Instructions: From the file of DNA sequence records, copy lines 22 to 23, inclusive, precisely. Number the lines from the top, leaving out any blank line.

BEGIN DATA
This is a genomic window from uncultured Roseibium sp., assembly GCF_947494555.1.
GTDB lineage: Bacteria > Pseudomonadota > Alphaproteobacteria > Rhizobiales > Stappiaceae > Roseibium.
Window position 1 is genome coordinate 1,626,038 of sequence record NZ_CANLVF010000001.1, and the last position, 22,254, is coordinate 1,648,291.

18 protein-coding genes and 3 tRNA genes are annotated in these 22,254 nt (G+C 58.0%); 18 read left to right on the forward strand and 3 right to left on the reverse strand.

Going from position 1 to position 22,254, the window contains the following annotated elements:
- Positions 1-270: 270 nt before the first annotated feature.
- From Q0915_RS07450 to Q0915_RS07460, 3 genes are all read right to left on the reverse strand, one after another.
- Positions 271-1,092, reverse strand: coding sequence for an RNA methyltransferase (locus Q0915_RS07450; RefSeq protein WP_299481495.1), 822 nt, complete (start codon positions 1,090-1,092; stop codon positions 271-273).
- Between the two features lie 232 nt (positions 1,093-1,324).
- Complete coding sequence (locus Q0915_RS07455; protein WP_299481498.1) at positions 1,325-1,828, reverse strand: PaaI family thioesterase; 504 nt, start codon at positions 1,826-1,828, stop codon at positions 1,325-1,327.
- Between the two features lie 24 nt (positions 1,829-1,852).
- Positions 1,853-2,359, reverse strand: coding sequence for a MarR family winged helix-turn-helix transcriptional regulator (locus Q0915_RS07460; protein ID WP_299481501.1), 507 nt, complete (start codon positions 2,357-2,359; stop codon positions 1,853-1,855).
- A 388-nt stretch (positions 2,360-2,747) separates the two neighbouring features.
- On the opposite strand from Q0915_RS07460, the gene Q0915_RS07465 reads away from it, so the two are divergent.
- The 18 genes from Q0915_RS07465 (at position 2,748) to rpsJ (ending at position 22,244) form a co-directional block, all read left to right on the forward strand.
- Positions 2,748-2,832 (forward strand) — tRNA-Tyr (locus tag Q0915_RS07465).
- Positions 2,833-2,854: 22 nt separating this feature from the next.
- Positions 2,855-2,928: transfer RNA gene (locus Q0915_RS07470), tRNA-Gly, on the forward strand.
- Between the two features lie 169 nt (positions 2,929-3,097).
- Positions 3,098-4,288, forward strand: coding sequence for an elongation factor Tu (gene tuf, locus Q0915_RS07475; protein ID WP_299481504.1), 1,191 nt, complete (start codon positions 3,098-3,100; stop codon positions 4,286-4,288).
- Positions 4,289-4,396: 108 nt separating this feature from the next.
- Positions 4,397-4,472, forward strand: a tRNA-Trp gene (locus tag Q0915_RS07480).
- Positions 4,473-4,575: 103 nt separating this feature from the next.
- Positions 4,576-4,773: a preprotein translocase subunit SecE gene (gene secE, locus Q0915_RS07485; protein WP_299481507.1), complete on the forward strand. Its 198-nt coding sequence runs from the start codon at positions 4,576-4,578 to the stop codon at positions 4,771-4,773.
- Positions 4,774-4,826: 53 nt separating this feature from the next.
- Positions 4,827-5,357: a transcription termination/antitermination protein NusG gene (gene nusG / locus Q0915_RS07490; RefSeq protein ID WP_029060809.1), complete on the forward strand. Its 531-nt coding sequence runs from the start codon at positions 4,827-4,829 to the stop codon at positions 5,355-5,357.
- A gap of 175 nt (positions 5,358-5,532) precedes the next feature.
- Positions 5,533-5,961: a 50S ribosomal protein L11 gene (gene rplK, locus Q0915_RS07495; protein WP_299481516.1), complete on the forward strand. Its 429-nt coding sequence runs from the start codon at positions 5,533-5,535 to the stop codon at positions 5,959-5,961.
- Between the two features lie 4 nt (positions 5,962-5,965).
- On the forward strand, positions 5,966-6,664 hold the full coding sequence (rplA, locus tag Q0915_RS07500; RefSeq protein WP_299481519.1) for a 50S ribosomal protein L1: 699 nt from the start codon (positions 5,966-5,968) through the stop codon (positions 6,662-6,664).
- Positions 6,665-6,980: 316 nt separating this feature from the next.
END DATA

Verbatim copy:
- Positions 4,397-4,472, forward strand: a tRNA-Trp gene (locus tag Q0915_RS07480).
- Positions 4,473-4,575: 103 nt separating this feature from the next.